Herseth makes surprise visit to Girls State at USD U.S. Rep. Stephanie Herseth addresses Friday's closing ceremonies of Girls State in Slagle Auditorium on the USD campus. by David Lias To say that Stephanie Herseth was in a whirlwind last week is an understatement.
The Democrat's campaign for South Dakota's lone seat in the U.S. House of Representatives ended victoriously Tuesday, June 1.
The next day, she was on a plane to Washington, DC.
She was sworn into office on Thursday. And after taking care of some business in the nation's capital, she hopped on a plane and flew back to South Dakota, in part, to address Friday's closing ceremonies of Girls State on the USD campus in Vermillion.
"This is, for me, the perfect culmination of a very exciting week in my life, and I want to thank you for letting me be a part of it," Herseth told the audience of Girls State delegates who gathered in Slagle Auditorium.
"I hope that your week was as fulfilling as my week at Girls State 16 years ago as a delegate from Groton High School," she said. "Through the course of the week, getting to know one another, working with one another, you've been practicing self-government. And the importance of what you've been doing here this week can't be overstated in light of what we've been seeing in the news week after week with regards to what's going on in Afghanistan and Iraq."
Citizens in those nations, she said, are facing challenges that Americans can't begin to comprehend as they begin to establish their own democracies and forms of self government.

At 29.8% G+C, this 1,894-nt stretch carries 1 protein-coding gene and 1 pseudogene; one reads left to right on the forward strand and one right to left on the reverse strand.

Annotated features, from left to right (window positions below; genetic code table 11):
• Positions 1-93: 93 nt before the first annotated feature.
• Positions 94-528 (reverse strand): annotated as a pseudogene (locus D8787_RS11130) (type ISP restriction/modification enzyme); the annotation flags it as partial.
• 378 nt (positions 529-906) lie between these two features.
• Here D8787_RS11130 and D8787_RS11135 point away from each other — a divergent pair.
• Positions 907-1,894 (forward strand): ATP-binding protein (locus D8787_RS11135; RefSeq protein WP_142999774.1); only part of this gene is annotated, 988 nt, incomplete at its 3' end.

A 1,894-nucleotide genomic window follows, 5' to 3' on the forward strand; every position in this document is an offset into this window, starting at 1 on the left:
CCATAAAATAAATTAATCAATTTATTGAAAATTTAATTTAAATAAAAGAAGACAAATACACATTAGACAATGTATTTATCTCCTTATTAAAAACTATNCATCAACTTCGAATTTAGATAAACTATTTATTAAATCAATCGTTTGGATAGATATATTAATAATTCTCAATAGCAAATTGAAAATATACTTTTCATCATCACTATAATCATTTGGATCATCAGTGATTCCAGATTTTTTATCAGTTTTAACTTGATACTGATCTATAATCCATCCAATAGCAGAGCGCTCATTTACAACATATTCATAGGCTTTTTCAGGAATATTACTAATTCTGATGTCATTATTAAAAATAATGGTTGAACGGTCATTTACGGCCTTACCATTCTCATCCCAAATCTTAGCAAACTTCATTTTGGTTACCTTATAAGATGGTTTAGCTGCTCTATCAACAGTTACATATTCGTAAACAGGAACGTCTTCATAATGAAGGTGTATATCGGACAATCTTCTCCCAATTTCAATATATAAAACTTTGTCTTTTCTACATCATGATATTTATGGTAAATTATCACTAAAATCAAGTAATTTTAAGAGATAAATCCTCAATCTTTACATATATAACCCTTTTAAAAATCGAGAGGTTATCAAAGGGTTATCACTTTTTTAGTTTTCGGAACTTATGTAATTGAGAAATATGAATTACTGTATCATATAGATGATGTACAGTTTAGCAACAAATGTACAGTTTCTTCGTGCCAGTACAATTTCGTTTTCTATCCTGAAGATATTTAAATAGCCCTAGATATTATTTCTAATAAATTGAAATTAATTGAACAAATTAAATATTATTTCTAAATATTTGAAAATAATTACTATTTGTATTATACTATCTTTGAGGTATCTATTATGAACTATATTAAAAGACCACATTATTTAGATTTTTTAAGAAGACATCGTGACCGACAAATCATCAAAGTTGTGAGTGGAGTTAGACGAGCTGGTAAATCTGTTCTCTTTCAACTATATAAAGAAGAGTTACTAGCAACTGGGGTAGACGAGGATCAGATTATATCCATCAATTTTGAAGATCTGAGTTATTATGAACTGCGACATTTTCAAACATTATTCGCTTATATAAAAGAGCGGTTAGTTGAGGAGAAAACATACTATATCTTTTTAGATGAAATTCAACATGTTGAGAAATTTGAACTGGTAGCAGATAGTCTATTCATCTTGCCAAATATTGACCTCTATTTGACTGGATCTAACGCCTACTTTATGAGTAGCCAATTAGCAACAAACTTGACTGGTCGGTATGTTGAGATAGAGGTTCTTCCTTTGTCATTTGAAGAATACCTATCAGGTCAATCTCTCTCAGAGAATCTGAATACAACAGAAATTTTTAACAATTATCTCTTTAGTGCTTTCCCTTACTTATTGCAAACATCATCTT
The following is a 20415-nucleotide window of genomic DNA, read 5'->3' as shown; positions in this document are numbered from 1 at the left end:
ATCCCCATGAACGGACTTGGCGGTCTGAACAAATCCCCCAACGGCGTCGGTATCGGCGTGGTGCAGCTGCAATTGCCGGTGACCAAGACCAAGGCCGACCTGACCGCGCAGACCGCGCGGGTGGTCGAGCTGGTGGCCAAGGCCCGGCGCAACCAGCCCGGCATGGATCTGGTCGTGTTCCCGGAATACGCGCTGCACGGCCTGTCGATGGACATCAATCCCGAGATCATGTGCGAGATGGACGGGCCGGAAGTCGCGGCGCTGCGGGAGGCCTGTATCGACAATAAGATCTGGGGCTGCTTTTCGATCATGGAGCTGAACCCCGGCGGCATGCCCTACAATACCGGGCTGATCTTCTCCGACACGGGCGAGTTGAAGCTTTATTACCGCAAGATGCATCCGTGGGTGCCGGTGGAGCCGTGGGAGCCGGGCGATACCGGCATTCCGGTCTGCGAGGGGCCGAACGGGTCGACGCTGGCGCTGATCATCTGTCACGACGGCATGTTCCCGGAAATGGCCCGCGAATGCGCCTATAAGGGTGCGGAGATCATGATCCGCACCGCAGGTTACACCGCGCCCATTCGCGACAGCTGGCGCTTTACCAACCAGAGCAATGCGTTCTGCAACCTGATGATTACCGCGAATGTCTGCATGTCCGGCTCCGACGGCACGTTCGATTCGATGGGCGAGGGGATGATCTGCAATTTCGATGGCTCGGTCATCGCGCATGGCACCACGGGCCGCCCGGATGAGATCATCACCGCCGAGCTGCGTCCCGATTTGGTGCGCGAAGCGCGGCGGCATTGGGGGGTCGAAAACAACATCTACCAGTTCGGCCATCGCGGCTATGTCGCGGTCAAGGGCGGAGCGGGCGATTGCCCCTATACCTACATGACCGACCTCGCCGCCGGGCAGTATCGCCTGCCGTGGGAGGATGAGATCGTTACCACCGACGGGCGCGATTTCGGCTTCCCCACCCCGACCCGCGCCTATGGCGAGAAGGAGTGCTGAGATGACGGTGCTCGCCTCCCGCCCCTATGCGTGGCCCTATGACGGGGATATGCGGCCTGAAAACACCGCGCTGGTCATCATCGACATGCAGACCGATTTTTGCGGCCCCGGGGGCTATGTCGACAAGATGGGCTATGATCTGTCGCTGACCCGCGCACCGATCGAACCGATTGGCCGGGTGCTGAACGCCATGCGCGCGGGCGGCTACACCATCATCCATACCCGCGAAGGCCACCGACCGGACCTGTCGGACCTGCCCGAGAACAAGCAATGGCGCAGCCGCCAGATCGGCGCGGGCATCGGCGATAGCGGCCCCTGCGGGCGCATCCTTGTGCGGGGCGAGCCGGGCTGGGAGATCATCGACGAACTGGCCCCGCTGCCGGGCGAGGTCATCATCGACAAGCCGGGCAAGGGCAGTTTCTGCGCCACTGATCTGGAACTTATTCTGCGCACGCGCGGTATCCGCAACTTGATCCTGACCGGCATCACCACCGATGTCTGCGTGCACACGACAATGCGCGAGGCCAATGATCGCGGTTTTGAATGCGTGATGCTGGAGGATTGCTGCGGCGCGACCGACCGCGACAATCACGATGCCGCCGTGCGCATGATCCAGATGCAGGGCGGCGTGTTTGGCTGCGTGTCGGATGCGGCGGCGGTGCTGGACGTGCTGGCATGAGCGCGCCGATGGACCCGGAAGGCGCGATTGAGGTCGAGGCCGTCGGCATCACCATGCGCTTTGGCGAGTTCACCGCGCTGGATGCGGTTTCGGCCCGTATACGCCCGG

"It reminds us that we can't take for granted the foundations and the principles that we have here in the United States in our system of democratic government and self-rule," she said.
Herseth told the delegates that their Girls State experiences have given them the tools and the skills they need to make sure they are doing what is expected of them as a core part of American democracy.
"That is political participation, public service, working with one another, staying focused on the task at hand to insure the health of our democracy, our communities, our state and our country," she said.
Herseth told the delegates to look to South Dakota's political history as a guide to its future.
Last weekend, for example, the world recognized the sacrifices made by Allied forces on the beaches of Normandy, France 60 years ago on D-Day.
"It's up to my generation and your generation to not only pay our respects to those who have sacrificed so much to protect our freedoms, but to also assume the responsibility of leadership for our country," Herseth said.
As the United States faces future challenges, it is of the utmost importance that your generation has "voices at the table about the path that we take. And it's of the utmost importance that women's voices are heard at that table," she said.